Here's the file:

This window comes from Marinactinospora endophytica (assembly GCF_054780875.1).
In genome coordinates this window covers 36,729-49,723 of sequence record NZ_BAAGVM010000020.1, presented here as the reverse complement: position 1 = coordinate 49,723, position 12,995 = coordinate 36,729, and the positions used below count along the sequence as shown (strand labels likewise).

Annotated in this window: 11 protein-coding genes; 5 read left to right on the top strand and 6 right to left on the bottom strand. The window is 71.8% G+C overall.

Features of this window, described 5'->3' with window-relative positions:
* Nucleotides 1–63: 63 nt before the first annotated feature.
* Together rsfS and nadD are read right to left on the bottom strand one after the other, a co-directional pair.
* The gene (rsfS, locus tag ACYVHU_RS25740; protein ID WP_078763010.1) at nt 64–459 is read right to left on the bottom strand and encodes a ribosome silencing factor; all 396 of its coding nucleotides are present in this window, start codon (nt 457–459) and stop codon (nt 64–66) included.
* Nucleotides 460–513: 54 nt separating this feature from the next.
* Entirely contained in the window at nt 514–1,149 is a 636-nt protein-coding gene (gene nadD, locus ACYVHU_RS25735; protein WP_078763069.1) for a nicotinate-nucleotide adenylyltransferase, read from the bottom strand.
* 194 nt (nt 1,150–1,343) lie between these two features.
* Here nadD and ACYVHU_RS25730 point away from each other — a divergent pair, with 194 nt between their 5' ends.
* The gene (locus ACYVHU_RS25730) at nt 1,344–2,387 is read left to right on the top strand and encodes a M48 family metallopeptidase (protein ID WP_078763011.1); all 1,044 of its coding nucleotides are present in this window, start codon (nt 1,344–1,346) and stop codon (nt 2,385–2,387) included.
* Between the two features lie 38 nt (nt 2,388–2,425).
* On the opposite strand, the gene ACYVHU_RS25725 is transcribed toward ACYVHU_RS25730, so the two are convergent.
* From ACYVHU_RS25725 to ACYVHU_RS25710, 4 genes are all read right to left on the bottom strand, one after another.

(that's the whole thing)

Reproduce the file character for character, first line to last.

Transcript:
This window comes from Marinactinospora endophytica (assembly GCF_054780875.1).
In genome coordinates this window covers 36,729-49,723 of sequence record NZ_BAAGVM010000020.1, presented here as the reverse complement: position 1 = coordinate 49,723, position 12,995 = coordinate 36,729, and the positions used below count along the sequence as shown (strand labels likewise).

Annotated in this window: 11 protein-coding genes; 5 read left to right on the top strand and 6 right to left on the bottom strand. The window is 71.8% G+C overall.

Features of this window, described 5'->3' with window-relative positions:
* Nucleotides 1–63: 63 nt before the first annotated feature.
* Together rsfS and nadD are read right to left on the bottom strand one after the other, a co-directional pair.
* The gene (rsfS, locus tag ACYVHU_RS25740; protein ID WP_078763010.1) at nt 64–459 is read right to left on the bottom strand and encodes a ribosome silencing factor; all 396 of its coding nucleotides are present in this window, start codon (nt 457–459) and stop codon (nt 64–66) included.
* Nucleotides 460–513: 54 nt separating this feature from the next.
* Entirely contained in the window at nt 514–1,149 is a 636-nt protein-coding gene (gene nadD, locus ACYVHU_RS25735; protein WP_078763069.1) for a nicotinate-nucleotide adenylyltransferase, read from the bottom strand.
* 194 nt (nt 1,150–1,343) lie between these two features.
* Here nadD and ACYVHU_RS25730 point away from each other — a divergent pair, with 194 nt between their 5' ends.
* The gene (locus ACYVHU_RS25730) at nt 1,344–2,387 is read left to right on the top strand and encodes a M48 family metallopeptidase (protein ID WP_078763011.1); all 1,044 of its coding nucleotides are present in this window, start codon (nt 1,344–1,346) and stop codon (nt 2,385–2,387) included.
* Between the two features lie 38 nt (nt 2,388–2,425).
* On the opposite strand, the gene ACYVHU_RS25725 is transcribed toward ACYVHU_RS25730, so the two are convergent.
* From ACYVHU_RS25725 to ACYVHU_RS25710, 4 genes are all read right to left on the bottom strand, one after another.